If there was a sign that times had changed between the Red Sox and the Orioles, it came during Boston’s trip to Baltimore in July.
The Red Sox, at 41-27, had the best record in the American League, riding a stretch of nine wins in 13 games.
But the Orioles were in sniffing distance, just 2½ games back in the division.
As they took the field for batting practice, Orioles center fielder Adam Jones made sure to find David Ortiz, his friend and his rival.
He had a message.
“This isn’t Fenway South anymore,” he said.
The Sox were more than aware.
For the better part of the past two years, the Orioles have dominated the Red Sox, wining 25 of the last 37 games. They nailed Boston’s coffin shut at the end of an unhinged 2011 season, they shoveled dirt on them as they lay dormant a year ago, and even this season, with the Sox finding new life, the Orioles found a way to continue to be Boston’s one nagging pain, going 6-4 against them coming into a three-game series that started Tuesday night.
In fact, they had watched the Orioles turn their own ballpark into Camden, going 12-4 in Boston.
Coming off a West Coast trip and staring down the barrel of a nine-game home stand, starting that run with their most maddening division rival underscored how important the final stretch of the season will be for a team trying to preserve their lead in the AL East.
The Red Sox have more remaining against the Orioles (eight) than anyone else.
“This is going to be a hard fought series,” manager John Farrell said before his club clubbed the Orioles, 13-2. “We know that coming into this.”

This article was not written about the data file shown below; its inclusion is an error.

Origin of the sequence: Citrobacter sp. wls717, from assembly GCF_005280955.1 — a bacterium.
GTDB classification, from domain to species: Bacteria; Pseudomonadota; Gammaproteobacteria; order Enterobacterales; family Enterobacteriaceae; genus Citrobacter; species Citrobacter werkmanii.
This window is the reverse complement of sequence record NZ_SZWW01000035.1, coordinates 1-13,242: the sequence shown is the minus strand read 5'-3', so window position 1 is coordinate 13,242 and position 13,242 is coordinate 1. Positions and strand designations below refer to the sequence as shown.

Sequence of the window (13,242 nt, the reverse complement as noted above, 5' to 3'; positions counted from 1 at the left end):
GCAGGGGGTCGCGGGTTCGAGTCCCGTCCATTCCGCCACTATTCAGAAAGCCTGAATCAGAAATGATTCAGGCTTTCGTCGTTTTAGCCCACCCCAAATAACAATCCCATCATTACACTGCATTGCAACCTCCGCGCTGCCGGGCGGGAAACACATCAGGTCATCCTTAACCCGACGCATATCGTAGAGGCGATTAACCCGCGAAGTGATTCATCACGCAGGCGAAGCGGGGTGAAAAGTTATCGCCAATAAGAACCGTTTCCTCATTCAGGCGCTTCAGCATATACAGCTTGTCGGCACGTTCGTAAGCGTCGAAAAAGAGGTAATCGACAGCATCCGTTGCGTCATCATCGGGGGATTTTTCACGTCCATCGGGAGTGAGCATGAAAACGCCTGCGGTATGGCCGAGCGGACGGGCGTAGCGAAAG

Backed by Shane Victorino driving in a career-high seven runs and launching two home runs into the Monster seats, Mike Napoli launching one clean over the Wall and onto the roof of the parking deck across the street, and Felix Doubront giving up two runs on four hits in 6⅔ innings, the Sox rolled.
Early on, when control issues got to Doubront and he found himself in a bases loaded situation with no outs in the third inning, it seemed like the Orioles would again be as troublesome.
Doubront walked Brian Roberts with the bases loaded but was then able to manage the crisis, giving up sacrifice fly to Manny Machado, but then getting home run leader Chris Davis to pop up to short and striking out Jones.
At that point the Sox were down, 2-1.
Whether they could lean on an offense that came in hitting just .208 against the Orioles this season was the question.
Victorino answered in the bottom of the inning, with Jacoby Ellsbury on base, by shooting a ball over the Monster to put the Sox ahead.
An inning later, Mike Napoli smacked his 17th homer.
It was the first of several blows that would ultimately knock Orioles starter Wei-Yin Chen out of the game after just 3⅔ innings.
When Dustin Pedroia hammered a line drive to right that hopped over the fence for a two-run ground rule double, Chen’s night was done but the Sox weren’t.
Jonny Gomes added a double of his own, dotting the center-field wall right at the 379-foot marker to score two more.
If there was a scoring opportunity to cash in on, the Sox did, going 5 for 9 with runners in scoring position.
The top of the order, which had struggled against the Orioles all season (Ellsbury, Victorino, and Pedroia were a combined 22 for 114 coming in) went 9 for 13 with eight runs scored and nine RBIs.
Julian Benbow can be reached at firstname.lastname@example.org.